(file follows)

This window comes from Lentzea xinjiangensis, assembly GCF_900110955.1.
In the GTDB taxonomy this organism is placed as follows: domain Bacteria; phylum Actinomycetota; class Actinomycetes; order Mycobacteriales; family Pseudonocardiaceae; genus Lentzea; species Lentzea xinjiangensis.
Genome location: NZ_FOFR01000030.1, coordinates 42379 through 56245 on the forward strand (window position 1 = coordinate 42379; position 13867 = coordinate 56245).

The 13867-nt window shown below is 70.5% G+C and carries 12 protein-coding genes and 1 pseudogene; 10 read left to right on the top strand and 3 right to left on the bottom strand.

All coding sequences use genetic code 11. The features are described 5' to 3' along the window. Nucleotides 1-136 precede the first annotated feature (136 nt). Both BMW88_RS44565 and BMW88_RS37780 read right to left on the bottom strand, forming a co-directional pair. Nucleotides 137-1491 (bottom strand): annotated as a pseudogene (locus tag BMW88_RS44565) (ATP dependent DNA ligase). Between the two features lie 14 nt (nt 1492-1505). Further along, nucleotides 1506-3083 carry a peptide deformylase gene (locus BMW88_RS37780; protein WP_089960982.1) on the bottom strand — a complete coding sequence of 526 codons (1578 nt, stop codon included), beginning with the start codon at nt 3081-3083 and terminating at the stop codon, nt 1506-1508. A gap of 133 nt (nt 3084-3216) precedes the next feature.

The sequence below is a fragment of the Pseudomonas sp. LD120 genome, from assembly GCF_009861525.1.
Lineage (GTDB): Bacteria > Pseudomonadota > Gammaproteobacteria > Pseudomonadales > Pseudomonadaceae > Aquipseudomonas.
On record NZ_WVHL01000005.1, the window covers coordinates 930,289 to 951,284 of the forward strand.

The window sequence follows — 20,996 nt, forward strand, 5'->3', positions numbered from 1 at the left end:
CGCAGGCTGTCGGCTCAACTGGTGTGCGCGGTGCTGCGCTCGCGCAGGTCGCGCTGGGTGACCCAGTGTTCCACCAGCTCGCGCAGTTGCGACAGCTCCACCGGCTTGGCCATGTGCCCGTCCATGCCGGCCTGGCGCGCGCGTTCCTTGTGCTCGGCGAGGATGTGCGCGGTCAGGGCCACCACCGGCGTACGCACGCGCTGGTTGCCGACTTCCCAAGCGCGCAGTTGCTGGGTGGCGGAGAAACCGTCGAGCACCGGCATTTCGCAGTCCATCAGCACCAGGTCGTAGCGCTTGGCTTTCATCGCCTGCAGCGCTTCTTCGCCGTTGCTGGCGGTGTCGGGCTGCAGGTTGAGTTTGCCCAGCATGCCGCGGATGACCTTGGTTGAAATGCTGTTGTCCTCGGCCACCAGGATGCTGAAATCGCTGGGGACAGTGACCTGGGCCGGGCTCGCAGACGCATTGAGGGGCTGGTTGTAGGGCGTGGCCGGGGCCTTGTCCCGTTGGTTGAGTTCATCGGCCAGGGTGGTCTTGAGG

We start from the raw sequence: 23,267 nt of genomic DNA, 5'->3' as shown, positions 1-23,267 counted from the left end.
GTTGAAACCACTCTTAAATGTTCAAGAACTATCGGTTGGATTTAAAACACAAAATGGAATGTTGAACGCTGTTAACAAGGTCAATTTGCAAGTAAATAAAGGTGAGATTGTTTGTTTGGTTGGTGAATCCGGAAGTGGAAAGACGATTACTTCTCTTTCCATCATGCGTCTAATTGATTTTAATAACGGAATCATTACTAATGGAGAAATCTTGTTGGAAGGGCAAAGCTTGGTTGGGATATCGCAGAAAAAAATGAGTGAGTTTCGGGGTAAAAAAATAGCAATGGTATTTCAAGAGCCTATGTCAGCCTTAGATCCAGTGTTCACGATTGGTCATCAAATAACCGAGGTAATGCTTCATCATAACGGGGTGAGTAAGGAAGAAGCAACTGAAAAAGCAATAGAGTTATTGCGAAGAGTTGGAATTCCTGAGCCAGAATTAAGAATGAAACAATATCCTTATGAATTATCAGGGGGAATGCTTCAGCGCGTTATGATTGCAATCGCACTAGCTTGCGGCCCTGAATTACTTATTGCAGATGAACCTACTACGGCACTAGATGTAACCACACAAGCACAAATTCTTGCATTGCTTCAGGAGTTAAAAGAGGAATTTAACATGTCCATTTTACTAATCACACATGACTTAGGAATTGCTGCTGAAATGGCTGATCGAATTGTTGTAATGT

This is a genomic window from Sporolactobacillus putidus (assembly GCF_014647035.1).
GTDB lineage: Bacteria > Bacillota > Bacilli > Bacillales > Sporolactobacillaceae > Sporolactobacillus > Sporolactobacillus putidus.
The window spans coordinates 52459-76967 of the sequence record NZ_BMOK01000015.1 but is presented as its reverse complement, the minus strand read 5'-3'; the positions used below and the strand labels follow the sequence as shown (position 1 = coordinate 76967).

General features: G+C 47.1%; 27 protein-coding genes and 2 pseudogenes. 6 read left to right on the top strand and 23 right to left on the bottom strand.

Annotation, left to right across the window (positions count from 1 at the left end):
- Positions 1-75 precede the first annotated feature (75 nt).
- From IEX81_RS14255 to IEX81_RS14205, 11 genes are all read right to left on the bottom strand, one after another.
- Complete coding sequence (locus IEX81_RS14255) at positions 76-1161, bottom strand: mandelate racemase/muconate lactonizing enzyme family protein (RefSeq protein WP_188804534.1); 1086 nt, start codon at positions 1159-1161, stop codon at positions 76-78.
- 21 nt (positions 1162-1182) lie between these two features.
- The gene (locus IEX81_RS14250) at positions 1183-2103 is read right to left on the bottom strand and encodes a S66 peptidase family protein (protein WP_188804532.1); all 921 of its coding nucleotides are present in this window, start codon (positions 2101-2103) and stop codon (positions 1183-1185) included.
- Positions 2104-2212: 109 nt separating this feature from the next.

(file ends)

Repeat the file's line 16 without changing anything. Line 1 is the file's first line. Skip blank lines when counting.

General features: G+C 47.1%; 27 protein-coding genes and 2 pseudogenes. 6 read left to right on the top strand and 23 right to left on the bottom strand.